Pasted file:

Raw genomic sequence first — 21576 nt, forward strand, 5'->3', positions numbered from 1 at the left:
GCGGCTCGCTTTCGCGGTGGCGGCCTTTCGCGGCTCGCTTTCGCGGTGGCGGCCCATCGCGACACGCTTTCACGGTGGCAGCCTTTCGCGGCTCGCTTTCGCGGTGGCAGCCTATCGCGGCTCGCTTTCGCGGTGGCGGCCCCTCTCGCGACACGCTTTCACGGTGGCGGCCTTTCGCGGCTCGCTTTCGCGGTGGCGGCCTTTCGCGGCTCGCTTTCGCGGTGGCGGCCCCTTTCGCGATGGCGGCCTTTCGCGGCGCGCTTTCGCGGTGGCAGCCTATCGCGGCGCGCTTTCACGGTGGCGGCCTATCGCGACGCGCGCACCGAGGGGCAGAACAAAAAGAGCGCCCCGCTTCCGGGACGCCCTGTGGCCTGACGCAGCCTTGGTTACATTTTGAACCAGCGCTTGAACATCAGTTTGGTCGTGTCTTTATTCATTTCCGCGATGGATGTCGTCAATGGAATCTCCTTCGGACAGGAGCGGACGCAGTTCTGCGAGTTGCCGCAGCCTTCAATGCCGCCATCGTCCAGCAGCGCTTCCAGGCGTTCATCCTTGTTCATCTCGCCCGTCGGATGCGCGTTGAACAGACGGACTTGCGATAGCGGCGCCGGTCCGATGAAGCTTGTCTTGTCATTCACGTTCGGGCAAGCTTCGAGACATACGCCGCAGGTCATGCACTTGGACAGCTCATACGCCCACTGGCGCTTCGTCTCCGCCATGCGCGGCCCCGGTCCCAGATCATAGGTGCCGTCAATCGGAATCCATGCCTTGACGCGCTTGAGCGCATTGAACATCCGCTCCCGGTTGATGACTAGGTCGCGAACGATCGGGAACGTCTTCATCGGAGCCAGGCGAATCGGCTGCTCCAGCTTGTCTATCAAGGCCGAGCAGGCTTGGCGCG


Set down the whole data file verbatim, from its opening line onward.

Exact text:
Raw genomic sequence first — 21576 nt, forward strand, 5'->3', positions numbered from 1 at the left:
GCGGCTCGCTTTCGCGGTGGCGGCCTTTCGCGGCTCGCTTTCGCGGTGGCGGCCCATCGCGACACGCTTTCACGGTGGCAGCCTTTCGCGGCTCGCTTTCGCGGTGGCAGCCTATCGCGGCTCGCTTTCGCGGTGGCGGCCCCTCTCGCGACACGCTTTCACGGTGGCGGCCTTTCGCGGCTCGCTTTCGCGGTGGCGGCCTTTCGCGGCTCGCTTTCGCGGTGGCGGCCCCTTTCGCGATGGCGGCCTTTCGCGGCGCGCTTTCGCGGTGGCAGCCTATCGCGGCGCGCTTTCACGGTGGCGGCCTATCGCGACGCGCGCACCGAGGGGCAGAACAAAAAGAGCGCCCCGCTTCCGGGACGCCCTGTGGCCTGACGCAGCCTTGGTTACATTTTGAACCAGCGCTTGAACATCAGTTTGGTCGTGTCTTTATTCATTTCCGCGATGGATGTCGTCAATGGAATCTCCTTCGGACAGGAGCGGACGCAGTTCTGCGAGTTGCCGCAGCCTTCAATGCCGCCATCGTCCAGCAGCGCTTCCAGGCGTTCATCCTTGTTCATCTCGCCCGTCGGATGCGCGTTGAACAGACGGACTTGCGATAGCGGCGCCGGTCCGATGAAGCTTGTCTTGTCATTCACGTTCGGGCAAGCTTCGAGACATACGCCGCAGGTCATGCACTTGGACAGCTCATACGCCCACTGGCGCTTCGTCTCCGCCATGCGCGGCCCCGGTCCCAGATCATAGGTGCCGTCAATCGGAATCCATGCCTTGACGCGCTTGAGCGCATTGAACATCCGCTCCCGGTTGATGACTAGGTCGCGAACGATCGGGAACGTCTTCATCGGAGCCAGGCGAATCGGCTGCTCCAGCTTGTCTATCAAGGCCGAGCAGGCTTGGCGCG